Just to give you an idea : I bet you didn’t know that lascivious kidnappers actually say things like , ”O Bengali rasgulla! Run but there is no exit. Our bed is your only destiny. Now go and have your breakfast and we will lunch with your body.” Well, now you know the sordid truth. Then there was the case of a ”Rotten Son and his Slut Mother in a Deadly Soup” where the victim pretty much asked for a fatal bludgeoning when he said to his mistress’s (slut Madhulika) son (rotten Pankaj), ”You are virtually a destitute. Forget loan,drink more, eat aplenty and then get out of here.” He probably hadn’t heard about what happened to Marie Antoinette when she opened her big mouth.  I could cite thousands of such examples, but you should go and see for yourself. I don’t know what you think, but a staff comprising almost entirely of omnipresent and omniscient journalists is not something even the best of publications can boast of.


But there is more to Crime and Detective than, well, crime and detectives. If you’re beginning to think that this magazine is all about cold, hard facts, then you’re very mistaken. Starting on page 60 of every precious issue, is an artistically crafted pictorial story, usually with a valuable moral lesson attached. Nature is powerfully and seductively evoked in dialogues that are a real boon for romantically inept people such as myself. In fact, I did recite one such poetic speech verbatim on the phone to a male friend who was, shall we say, trying to have an amorous conversation with me. ”The weather has become very mast mast…the skies are still pouring, the earth parched by heat is cooling. I too am parched.You’re the sky, I’m the earth. Let earth lower itself to earth because it’s thirsty. Let sky down pour.”  It worked. He gave me his first (and alas, last) gift! I expected a little more satin and lace, but I’m holding on to that copy of Rapidex English Speaking Course for sentimental reasons.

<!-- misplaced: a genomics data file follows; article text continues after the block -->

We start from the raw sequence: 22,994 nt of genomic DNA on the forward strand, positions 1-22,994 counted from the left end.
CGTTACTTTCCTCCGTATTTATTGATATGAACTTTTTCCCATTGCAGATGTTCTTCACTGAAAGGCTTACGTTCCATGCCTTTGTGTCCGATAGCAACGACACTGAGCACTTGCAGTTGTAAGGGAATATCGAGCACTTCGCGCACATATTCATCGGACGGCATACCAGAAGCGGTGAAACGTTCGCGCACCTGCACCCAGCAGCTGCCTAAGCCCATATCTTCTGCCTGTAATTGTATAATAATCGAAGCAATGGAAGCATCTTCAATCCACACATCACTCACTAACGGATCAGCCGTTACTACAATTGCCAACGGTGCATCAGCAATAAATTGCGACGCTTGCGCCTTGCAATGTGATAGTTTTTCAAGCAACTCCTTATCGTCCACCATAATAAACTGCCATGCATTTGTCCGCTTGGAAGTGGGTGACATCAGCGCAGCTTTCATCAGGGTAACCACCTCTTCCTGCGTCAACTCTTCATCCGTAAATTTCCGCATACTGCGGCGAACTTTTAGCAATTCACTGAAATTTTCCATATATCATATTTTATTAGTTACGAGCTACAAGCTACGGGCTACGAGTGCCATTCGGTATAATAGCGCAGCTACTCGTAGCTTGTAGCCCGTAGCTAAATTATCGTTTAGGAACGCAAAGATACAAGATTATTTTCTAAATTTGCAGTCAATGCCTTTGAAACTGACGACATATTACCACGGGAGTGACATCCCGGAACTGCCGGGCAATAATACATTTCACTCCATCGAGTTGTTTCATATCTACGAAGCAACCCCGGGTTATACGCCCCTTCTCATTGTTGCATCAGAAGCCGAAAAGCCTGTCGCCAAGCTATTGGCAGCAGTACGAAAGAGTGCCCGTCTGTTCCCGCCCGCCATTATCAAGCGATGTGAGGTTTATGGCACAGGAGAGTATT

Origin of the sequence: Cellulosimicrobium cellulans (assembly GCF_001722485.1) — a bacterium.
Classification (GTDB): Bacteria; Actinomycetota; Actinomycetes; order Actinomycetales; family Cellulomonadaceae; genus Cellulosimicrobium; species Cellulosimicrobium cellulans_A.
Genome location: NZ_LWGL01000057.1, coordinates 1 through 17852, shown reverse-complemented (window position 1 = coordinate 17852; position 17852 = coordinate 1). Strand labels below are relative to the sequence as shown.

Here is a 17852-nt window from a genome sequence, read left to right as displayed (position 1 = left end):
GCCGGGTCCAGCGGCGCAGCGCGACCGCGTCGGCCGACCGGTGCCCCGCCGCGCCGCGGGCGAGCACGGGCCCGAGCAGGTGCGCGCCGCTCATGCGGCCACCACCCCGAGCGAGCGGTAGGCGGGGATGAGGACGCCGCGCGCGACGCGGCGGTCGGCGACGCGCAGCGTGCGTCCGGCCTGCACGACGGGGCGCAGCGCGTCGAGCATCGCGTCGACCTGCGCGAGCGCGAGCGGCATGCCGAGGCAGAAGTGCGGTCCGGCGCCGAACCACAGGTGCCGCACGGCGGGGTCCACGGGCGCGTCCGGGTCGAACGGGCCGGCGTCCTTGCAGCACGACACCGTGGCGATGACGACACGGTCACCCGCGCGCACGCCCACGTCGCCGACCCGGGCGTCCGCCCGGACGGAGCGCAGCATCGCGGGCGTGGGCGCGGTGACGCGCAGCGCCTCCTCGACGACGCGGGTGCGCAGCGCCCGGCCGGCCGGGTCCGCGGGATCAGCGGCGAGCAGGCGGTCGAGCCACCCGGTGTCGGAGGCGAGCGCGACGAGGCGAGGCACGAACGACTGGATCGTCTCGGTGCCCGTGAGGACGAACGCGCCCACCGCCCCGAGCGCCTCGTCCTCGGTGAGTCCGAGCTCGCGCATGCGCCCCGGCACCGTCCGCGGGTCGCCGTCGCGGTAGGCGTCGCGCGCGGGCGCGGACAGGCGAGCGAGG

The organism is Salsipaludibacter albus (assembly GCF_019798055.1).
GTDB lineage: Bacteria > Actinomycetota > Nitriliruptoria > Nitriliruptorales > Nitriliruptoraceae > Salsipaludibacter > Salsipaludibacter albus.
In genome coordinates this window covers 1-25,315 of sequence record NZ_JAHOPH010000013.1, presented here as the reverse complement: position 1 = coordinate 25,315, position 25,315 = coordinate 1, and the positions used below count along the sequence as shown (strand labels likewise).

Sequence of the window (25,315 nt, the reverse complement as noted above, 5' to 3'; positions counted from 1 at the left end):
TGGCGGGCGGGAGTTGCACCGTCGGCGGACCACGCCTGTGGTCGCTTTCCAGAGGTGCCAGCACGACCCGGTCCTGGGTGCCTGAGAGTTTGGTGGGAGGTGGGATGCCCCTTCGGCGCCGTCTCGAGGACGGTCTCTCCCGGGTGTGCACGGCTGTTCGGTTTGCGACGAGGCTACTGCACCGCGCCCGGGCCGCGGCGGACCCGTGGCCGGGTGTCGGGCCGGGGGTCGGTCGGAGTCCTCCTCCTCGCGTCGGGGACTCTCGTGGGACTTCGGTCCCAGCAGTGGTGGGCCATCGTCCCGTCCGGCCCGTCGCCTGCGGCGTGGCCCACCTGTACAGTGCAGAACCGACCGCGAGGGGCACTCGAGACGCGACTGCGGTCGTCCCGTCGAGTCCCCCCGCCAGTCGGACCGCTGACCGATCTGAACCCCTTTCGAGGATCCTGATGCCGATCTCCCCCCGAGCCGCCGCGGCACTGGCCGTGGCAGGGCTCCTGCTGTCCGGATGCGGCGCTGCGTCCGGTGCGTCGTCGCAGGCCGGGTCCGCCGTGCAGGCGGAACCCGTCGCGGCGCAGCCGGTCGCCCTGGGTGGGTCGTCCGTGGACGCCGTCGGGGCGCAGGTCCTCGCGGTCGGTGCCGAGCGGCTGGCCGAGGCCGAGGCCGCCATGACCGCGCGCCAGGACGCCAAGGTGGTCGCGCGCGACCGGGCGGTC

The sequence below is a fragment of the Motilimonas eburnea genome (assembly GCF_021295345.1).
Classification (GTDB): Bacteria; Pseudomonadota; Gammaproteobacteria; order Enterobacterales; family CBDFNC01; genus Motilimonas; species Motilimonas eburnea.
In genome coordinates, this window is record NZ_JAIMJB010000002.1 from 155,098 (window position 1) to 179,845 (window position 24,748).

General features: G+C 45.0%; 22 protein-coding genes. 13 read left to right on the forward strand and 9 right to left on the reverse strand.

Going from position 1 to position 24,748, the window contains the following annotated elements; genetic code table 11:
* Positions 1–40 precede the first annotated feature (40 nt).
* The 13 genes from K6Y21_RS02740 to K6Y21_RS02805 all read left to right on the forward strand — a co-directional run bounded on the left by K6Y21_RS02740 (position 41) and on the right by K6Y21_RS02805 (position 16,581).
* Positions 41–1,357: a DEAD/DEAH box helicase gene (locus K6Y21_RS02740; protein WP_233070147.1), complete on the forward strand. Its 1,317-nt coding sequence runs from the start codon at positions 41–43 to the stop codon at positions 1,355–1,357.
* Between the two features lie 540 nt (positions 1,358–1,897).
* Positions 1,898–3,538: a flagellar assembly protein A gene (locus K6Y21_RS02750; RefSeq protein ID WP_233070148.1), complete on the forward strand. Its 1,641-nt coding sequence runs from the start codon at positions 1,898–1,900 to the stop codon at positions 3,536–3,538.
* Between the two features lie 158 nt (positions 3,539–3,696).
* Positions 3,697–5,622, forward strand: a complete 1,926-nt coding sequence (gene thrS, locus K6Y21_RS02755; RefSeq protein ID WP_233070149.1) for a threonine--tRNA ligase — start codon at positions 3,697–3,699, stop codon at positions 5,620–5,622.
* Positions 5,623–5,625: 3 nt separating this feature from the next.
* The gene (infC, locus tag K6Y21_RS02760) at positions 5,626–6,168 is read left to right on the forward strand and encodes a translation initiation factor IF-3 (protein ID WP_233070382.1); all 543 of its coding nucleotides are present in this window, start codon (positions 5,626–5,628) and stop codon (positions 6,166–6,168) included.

This wasn’t the last time that I looked to trusty C&D for romantic advice. I found inspiration in a story about a Black Widow in the Web of Love (the black widow had quite a gala time before getting enwebbed so I had good reason). In short, a salacious photographer apparently gave the BW these very instructions: ”Produce sexy expression on your face and let your lips be pressed a little between your teeth. Then smile pleasantly.” I wonder how she did it. While the expressive mobility of the human face is not to be scoffed at, I couldn’t quite manage this: I ended up looking toothless, constipated, and slightly menacing all at the same time. My date at the time threatened to file a restraining order against me if I ever did it again. But this shouldn’t deter you from trying. It supposedly looks quite alluring if you get it right –the black widow earned 20,000 bucks a night for that expression alone. Let me know if it works for you.  Perhaps I just don’t have what it takes to be a femme fatale, but who knows, as I continue to learn from Crime and Detective, someday maybe even I could spin a lethal web or two and be the next love-trap-laying lucious lass on the magazine’s cover.

3 thoughts on “And Nothing But the Truth: Crime and Detective Magazine”

  1. i have been a regular subscriber to this mag for 5yrs, it has 100% content. i wish they wld update themselves on english terminolgies+ on the police attitude toward society

    1. It should stay just the way it is! The Crime and Detective school of philosophy and writing should never be changed.